FREE "First Aid" courses for patients

You may have noticed some Red Cross "First aid" leaflets have appeared in the minor injuries area?!... We are lucky to be part of a join project with Public Health Oldham and the Red Cross, to try and raise awareness of first aid in the community and attempt to reduce the number of patients presenting to us, with minor injuries that could be easily treated at home or elsewhere.

The idea is this - we offer the leaflet to any minor injury patient that attends and ask them to drop the form off at reception after they have been discharged. They can either fill the form in (if they are interested) or tick the box saying "not interested" if that's how they feel. The Red Cross do the rest.

The patient is contacted at home and can go on a FREE first aid course... this teaches some basic medical stuff but also importantly lets the patients know where they can get advise/help that is NOT in the Emergency Department......

A good idea and worth trying I think?!..... But what are your thoughts? I'd be interested to hear/read your ideas.

Heads Up!

I am sure most of you are aware, but the updated NICE guidance for the Management of Head Injury Patients was published this month. The highlights include

- All patients with a head injury who are taking warfarin  require a CT brain regardless of symptoms.

- The paediatric guidance has changed slightly, have a close look, but ultimately we do not need to be scanning kids JUST because they are vomiting.

I have attached the updated adult and paediatric algorithms and also attached our updated  departmental adult HI admission proforma which goes a little further than NICE.



Acute Oncology Case study 28/01/2014

A 64 year old patient with a stage 4 squamous cell lung cancer attends the A&E department at 22.00 hrs with a history of an increase in SOB over the last 2 days, some left sided pleuritic type chest pain and a pyrexia of 38.3 degrees for which he has taken some Paracetamol while he was at home. He received his first cycle of intravenous chemotherapy 10 days ago. The drugs he received were Gemcitibine and Carboplatin.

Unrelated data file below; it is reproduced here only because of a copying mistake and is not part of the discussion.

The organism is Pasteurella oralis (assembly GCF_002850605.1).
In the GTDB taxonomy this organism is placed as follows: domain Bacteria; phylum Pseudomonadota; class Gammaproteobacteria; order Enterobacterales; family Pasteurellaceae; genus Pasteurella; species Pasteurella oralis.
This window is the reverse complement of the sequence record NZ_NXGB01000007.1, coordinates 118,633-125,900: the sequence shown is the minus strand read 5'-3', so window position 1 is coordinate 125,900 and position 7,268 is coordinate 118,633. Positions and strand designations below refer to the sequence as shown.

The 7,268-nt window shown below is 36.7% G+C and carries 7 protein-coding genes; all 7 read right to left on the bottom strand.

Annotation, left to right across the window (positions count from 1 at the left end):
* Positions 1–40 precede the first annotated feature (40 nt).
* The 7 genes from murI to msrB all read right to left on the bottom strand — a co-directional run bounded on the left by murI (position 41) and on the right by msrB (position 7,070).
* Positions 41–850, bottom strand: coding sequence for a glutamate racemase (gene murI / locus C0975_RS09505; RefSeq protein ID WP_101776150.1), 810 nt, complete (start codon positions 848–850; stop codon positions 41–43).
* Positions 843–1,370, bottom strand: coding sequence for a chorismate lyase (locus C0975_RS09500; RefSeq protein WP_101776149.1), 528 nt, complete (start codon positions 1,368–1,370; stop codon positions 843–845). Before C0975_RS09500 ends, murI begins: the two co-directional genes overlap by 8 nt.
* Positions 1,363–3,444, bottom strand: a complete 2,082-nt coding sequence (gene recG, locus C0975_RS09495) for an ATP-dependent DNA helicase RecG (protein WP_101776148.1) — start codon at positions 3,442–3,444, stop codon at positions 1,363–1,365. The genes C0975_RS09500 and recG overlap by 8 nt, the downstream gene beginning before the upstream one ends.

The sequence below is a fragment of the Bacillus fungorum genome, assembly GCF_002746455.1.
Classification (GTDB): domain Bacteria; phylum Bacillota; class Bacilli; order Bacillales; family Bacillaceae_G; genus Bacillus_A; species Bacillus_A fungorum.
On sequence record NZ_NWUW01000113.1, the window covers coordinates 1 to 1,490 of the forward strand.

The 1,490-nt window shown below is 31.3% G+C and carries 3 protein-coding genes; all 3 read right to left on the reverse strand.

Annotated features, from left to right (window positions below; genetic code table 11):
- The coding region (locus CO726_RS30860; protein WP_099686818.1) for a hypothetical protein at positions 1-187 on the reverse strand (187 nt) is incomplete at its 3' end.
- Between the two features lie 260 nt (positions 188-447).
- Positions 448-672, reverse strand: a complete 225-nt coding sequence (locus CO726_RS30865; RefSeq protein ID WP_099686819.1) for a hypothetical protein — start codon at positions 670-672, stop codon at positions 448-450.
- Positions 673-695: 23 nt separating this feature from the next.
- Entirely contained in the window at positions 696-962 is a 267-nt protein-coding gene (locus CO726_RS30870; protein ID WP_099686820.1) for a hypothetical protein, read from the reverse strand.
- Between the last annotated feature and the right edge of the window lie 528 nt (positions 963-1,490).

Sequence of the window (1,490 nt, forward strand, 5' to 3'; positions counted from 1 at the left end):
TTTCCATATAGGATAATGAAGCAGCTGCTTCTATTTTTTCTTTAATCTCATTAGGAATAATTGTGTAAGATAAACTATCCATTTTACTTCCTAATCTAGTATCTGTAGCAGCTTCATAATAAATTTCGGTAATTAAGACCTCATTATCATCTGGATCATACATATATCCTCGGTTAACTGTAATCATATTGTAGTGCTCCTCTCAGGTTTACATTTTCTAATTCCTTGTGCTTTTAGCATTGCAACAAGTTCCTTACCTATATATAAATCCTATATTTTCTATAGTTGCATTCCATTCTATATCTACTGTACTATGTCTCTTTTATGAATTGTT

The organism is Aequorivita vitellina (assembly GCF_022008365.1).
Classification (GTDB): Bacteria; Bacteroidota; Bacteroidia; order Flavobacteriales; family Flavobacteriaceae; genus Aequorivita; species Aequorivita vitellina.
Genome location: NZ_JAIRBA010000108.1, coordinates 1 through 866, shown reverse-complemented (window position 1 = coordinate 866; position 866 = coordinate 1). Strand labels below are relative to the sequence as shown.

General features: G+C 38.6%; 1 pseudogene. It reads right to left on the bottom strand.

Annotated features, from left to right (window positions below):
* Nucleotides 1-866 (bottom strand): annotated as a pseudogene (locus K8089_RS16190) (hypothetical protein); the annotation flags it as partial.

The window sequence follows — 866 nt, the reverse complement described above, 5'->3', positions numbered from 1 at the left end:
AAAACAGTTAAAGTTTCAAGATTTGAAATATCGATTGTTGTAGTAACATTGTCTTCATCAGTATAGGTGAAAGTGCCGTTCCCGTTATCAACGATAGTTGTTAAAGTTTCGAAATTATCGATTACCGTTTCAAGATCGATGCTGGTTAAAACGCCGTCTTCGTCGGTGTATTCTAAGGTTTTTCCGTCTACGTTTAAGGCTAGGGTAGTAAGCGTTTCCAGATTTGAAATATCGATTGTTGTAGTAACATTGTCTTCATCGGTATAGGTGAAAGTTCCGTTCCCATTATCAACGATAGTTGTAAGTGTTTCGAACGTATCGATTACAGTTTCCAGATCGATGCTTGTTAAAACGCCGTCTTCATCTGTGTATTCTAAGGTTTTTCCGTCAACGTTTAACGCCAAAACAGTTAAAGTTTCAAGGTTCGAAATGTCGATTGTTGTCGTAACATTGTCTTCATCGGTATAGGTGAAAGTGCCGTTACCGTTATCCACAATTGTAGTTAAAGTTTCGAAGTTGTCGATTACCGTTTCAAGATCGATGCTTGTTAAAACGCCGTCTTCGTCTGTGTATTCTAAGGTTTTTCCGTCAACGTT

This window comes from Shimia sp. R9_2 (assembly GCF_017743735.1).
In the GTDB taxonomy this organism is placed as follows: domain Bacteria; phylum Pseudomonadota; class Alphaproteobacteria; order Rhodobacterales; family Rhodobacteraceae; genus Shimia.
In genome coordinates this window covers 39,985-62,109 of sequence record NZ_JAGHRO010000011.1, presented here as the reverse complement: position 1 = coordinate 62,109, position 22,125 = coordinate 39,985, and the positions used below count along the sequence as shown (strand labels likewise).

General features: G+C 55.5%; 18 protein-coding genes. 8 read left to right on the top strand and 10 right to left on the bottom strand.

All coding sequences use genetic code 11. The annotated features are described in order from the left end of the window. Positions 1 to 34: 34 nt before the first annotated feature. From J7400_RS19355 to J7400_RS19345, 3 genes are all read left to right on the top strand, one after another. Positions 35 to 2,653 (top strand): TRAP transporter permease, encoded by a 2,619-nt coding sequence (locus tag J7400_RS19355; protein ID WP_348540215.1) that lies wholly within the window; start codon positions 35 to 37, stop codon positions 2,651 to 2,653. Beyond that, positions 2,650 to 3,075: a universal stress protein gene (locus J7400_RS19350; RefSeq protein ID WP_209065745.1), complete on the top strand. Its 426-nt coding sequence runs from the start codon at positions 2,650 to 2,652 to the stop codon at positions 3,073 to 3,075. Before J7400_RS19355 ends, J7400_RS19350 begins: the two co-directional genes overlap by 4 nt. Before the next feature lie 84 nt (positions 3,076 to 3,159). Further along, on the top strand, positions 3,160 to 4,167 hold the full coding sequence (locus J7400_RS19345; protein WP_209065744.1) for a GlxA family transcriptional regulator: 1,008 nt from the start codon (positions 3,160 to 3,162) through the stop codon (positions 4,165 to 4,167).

Obs on arrival -  temp 36.1 degrees, pulse 98 bpm and BP 110/60, 02 sats 91% on air

PMH – nil to note other than lung cancer

Medications – metoclopramide 10mgs prn,  Zomorph 10mg bd and Oromorph 5mg prn.

Examination- Crackles on left side with some reduced air entry, pulse regular, able to speak in full sentences. Does not look distressed.



  • What are the differential diagnoses?
  • What does your initial assessment consist of (include all investigations you would include in your plan)?
  • What does your initial management plan consist of within the first hour of arrival into the department (please be specific regarding any drugs that you would prescribe to be administered)
  • What might be included in your subsequent plan of care?
  • If you were not sure regarding patient management especially relating to any oncology aspects who would you contact for support considering that this was an out of hours situation?


Case of the week 23/01/14

A 64 year old man presents with sudden severe left sided headache and immediately vomited twice.  He felt dizzy but there was no aura or visual disturbances.  He has a previous history of migraine for which he takes Migraleve.  The current headache is much more severe and he has never vomited with his usual attacks of migraine.  He has a 2 year history of hypertension for which he is prescribed Ramipril by his GP.

On examination,

GCS 15/15

Pyrexial 37.8, pulse 80 reg, BP 170/100 mmHg